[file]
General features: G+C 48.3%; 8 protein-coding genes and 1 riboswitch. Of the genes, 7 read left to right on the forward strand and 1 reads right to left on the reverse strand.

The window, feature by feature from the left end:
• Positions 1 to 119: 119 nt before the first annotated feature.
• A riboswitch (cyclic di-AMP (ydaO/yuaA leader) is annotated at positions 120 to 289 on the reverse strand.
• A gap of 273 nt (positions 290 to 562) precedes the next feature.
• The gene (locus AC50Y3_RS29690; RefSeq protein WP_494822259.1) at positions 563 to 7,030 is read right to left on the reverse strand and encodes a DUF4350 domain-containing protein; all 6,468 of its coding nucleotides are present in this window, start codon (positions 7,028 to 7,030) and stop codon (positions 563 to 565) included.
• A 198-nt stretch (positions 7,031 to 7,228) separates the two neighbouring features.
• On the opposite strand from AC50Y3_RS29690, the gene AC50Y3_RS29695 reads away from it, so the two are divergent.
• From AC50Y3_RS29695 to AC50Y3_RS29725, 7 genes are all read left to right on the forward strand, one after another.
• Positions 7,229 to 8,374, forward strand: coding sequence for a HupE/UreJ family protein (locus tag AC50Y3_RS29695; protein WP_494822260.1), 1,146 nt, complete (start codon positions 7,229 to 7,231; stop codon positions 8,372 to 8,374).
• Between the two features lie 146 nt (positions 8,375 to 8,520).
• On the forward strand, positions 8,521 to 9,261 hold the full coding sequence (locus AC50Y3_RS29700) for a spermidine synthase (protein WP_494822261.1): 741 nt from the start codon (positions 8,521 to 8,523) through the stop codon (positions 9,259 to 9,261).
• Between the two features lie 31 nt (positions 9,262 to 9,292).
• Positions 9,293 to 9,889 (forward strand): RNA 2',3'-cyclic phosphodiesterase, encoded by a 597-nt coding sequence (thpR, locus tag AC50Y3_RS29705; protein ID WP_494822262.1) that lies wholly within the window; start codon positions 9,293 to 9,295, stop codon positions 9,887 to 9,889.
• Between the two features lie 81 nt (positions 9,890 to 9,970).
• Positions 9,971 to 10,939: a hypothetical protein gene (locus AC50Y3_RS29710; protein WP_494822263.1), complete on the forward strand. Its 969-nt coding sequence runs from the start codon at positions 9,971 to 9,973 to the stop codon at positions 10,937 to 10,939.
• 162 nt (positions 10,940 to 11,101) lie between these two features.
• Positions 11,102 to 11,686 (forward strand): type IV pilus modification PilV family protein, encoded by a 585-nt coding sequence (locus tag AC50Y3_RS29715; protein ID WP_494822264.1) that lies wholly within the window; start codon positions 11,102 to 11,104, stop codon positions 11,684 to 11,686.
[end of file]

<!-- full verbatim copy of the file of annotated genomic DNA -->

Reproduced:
General features: G+C 48.3%; 8 protein-coding genes and 1 riboswitch. Of the genes, 7 read left to right on the forward strand and 1 reads right to left on the reverse strand.

The window, feature by feature from the left end:
• Positions 1 to 119: 119 nt before the first annotated feature.
• A riboswitch (cyclic di-AMP (ydaO/yuaA leader) is annotated at positions 120 to 289 on the reverse strand.
• A gap of 273 nt (positions 290 to 562) precedes the next feature.
• The gene (locus AC50Y3_RS29690; RefSeq protein WP_494822259.1) at positions 563 to 7,030 is read right to left on the reverse strand and encodes a DUF4350 domain-containing protein; all 6,468 of its coding nucleotides are present in this window, start codon (positions 7,028 to 7,030) and stop codon (positions 563 to 565) included.
• A 198-nt stretch (positions 7,031 to 7,228) separates the two neighbouring features.
• On the opposite strand from AC50Y3_RS29690, the gene AC50Y3_RS29695 reads away from it, so the two are divergent.
• From AC50Y3_RS29695 to AC50Y3_RS29725, 7 genes are all read left to right on the forward strand, one after another.
• Positions 7,229 to 8,374, forward strand: coding sequence for a HupE/UreJ family protein (locus tag AC50Y3_RS29695; protein WP_494822260.1), 1,146 nt, complete (start codon positions 7,229 to 7,231; stop codon positions 8,372 to 8,374).
• Between the two features lie 146 nt (positions 8,375 to 8,520).
• On the forward strand, positions 8,521 to 9,261 hold the full coding sequence (locus AC50Y3_RS29700) for a spermidine synthase (protein WP_494822261.1): 741 nt from the start codon (positions 8,521 to 8,523) through the stop codon (positions 9,259 to 9,261).
• Between the two features lie 31 nt (positions 9,262 to 9,292).
• Positions 9,293 to 9,889 (forward strand): RNA 2',3'-cyclic phosphodiesterase, encoded by a 597-nt coding sequence (thpR, locus tag AC50Y3_RS29705; protein ID WP_494822262.1) that lies wholly within the window; start codon positions 9,293 to 9,295, stop codon positions 9,887 to 9,889.
• Between the two features lie 81 nt (positions 9,890 to 9,970).
• Positions 9,971 to 10,939: a hypothetical protein gene (locus AC50Y3_RS29710; protein WP_494822263.1), complete on the forward strand. Its 969-nt coding sequence runs from the start codon at positions 9,971 to 9,973 to the stop codon at positions 10,937 to 10,939.
• 162 nt (positions 10,940 to 11,101) lie between these two features.
• Positions 11,102 to 11,686 (forward strand): type IV pilus modification PilV family protein, encoded by a 585-nt coding sequence (locus tag AC50Y3_RS29715; protein ID WP_494822264.1) that lies wholly within the window; start codon positions 11,102 to 11,104, stop codon positions 11,684 to 11,686.